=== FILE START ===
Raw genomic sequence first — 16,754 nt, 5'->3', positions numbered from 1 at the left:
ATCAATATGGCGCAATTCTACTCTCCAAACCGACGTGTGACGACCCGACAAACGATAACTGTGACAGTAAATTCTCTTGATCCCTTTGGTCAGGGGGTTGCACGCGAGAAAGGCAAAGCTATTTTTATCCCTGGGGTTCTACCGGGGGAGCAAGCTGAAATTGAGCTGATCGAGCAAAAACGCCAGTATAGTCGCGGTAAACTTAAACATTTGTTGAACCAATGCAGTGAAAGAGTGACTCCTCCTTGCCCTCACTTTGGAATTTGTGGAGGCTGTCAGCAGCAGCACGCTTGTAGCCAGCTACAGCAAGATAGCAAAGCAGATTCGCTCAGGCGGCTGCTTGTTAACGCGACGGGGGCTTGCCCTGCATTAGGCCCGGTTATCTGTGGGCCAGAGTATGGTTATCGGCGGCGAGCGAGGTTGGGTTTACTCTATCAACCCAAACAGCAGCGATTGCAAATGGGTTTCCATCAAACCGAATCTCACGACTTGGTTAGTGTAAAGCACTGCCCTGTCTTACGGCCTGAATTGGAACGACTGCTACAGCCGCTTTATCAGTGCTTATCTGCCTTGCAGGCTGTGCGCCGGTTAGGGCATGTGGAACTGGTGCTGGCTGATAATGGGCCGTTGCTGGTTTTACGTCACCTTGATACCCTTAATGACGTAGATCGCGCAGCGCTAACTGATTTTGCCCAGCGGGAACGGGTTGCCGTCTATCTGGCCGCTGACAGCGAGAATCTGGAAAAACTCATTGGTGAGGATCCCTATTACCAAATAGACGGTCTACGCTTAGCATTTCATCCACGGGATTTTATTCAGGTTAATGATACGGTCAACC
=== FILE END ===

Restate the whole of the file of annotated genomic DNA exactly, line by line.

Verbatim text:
Raw genomic sequence first — 16,754 nt, 5'->3', positions numbered from 1 at the left:
ATCAATATGGCGCAATTCTACTCTCCAAACCGACGTGTGACGACCCGACAAACGATAACTGTGACAGTAAATTCTCTTGATCCCTTTGGTCAGGGGGTTGCACGCGAGAAAGGCAAAGCTATTTTTATCCCTGGGGTTCTACCGGGGGAGCAAGCTGAAATTGAGCTGATCGAGCAAAAACGCCAGTATAGTCGCGGTAAACTTAAACATTTGTTGAACCAATGCAGTGAAAGAGTGACTCCTCCTTGCCCTCACTTTGGAATTTGTGGAGGCTGTCAGCAGCAGCACGCTTGTAGCCAGCTACAGCAAGATAGCAAAGCAGATTCGCTCAGGCGGCTGCTTGTTAACGCGACGGGGGCTTGCCCTGCATTAGGCCCGGTTATCTGTGGGCCAGAGTATGGTTATCGGCGGCGAGCGAGGTTGGGTTTACTCTATCAACCCAAACAGCAGCGATTGCAAATGGGTTTCCATCAAACCGAATCTCACGACTTGGTTAGTGTAAAGCACTGCCCTGTCTTACGGCCTGAATTGGAACGACTGCTACAGCCGCTTTATCAGTGCTTATCTGCCTTGCAGGCTGTGCGCCGGTTAGGGCATGTGGAACTGGTGCTGGCTGATAATGGGCCGTTGCTGGTTTTACGTCACCTTGATACCCTTAATGACGTAGATCGCGCAGCGCTAACTGATTTTGCCCAGCGGGAACGGGTTGCCGTCTATCTGGCCGCTGACAGCGAGAATCTGGAAAAACTCATTGGTGAGGATCCCTATTACCAAATAGACGGTCTACGCTTAGCATTTCATCCACGGGATTTTATTCAGGTTAATGATACGGTCAACC